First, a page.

By Mark Ramsey | 2000/05/02

What’s all this shmutz in the air? Russell Crowe is trying to wage war and the air is full of shmutz! They can take down Germania, but can the Roman Empire conquer hay fever?

Look out, Russell, there’s an animal sleeping on your shoulders and I think it’s cueing dialogue for Richard Harris, whose vine-ripe breath could level the enemy with one fermented blow.


In Gladiator, Richard co-stars as Emperor Brewskius Guinness Inebrius Maximus. History tells us Richard’s the guy who put the “beer” in Tiberius and the “ale” in Auraleus. In days past, crew members lit a match to his breath to signal ships navigating around the Rock of Gibraltar. Only Richard has a watch which shows not the time but the vintage.

Pondering his legacy, Emperor Richard asks Russell “Will I be known as a philosopher or a tyrant?” Don’t forget scenery-chewing, Orca-slaughtering, hooch-master general, Richard!

Russell Crowe is the real star here and he shines supernova bright as General-cum-Gladiator Insiderus Oscarus Also-ranus. He’s the finest General in all of Ancient Rome – alternatively a fierce, brutal warrior and a meek, super-sensitive guy. I think Russell’s testosterone could use a dimmer switch.

Russell carries with him tiny clay figures of his family which he fondles and caresses because, back in the days before film, clay was the best Eastmanus Kodakus could do.

It’s high time for a new Roman epic! All I know of Gladiators is what I remember from that old episode of Star Trek with Captain Kirk in a Coliseum that looked suspiciously like a Desilu soundstage that might have been Floyd the Barber’s shop in a former life. Marvel as the roaring crowd of three spectators is rotated around the set! Thrill as Kirk wipes blood from what must be the most sensitive lip in the galaxy!

There are some wonderful major-league supporting performances in Gladiator. Look for Oliver Reed in his big screen swan song as the biggest swan on the big screen. He’s the Gladiator showman, Vince McMahonus Stoutus Corpulus. Sadly, we must now add: Sixfeetunderus.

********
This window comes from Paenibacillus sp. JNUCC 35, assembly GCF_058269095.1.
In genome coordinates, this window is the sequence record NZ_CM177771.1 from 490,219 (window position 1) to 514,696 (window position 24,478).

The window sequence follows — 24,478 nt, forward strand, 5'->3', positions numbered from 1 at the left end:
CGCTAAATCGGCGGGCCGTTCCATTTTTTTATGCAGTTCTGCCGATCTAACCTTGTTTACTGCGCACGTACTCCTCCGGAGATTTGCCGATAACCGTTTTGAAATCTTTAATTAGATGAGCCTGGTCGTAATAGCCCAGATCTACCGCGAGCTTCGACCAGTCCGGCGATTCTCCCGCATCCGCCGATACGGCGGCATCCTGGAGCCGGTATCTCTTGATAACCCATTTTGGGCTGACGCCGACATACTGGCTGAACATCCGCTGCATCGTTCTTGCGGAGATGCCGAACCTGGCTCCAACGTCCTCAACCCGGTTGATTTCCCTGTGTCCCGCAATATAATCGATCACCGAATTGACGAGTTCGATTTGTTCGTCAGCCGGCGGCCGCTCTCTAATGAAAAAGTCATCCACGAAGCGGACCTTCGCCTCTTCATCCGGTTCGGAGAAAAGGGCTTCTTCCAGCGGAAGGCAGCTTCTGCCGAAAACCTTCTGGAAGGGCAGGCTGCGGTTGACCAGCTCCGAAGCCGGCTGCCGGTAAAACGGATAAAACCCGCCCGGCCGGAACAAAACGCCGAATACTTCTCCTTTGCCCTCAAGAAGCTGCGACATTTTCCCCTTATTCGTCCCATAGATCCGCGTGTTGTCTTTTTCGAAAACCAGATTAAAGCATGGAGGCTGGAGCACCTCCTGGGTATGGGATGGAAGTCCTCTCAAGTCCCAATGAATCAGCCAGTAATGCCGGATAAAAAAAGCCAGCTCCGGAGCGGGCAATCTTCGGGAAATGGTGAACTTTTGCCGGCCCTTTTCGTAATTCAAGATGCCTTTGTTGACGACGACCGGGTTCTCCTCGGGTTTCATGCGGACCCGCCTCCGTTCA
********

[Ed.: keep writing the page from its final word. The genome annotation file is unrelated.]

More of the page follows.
Joaquin Phoenix plays Emperor Imperious Odious Dorkus Maximus like the dandy-lad spawn of Freddie Bartholomew and Roddy McDowall. We know Joaquin is desperate to be loved because every line of dialogue reminds us – whether or not that line embraces Joaquin’s on-again/off-again Brit accent. Slave, get this guy a dog or a turtle or something. Alert Sally Field: This man needs to be loved!

My favorite character is the old guy with the Wizard of Oz eyebrows badly in need of a weed whacker. He dons a curly drag wig to introduce the Gladiators to the Coliseum throng. Paleontologist Richard Leakey has determined that all musical theater and several members of ‘N Sync are descended from this man.

Did you know that before thumbs up/thumbs down was a registered movie critic trademark, it was a fixture of the games? Thumbs down means Caesar says the Gladiator should die, and thumbs up means Spanish filmmaker Pedro Almodovar just took a shit.

It’s a rule-of-thumb in the movies that audiences like to see either something exactly like they’ve seen before (read: sequel) or something completely different. Gladiator is something different – fresh from head to toe. Even the EFX are splendid and – please note, George Lucas – in service to a story rather than a substitute for one.

I hate to say it, but much of what makes this movie so much fun is exactly what made the original Gladiator games so entertaining: Mayhem! Destruction! Severed limbs! In ancient Rome, every night was like sweeps on FOX!

No doubt, Gladiator will render unto Caesar what is Caesar’s and render unto Universal/DreamWorks a 40 million dollar opening weekend. From the shmutz-filled battle blazing in the opening sequence to the delightfully satisfying cheeseball ending, Gladiator is an epic, primal panorama of good versus evil.

Caesar says: Thumbs up!


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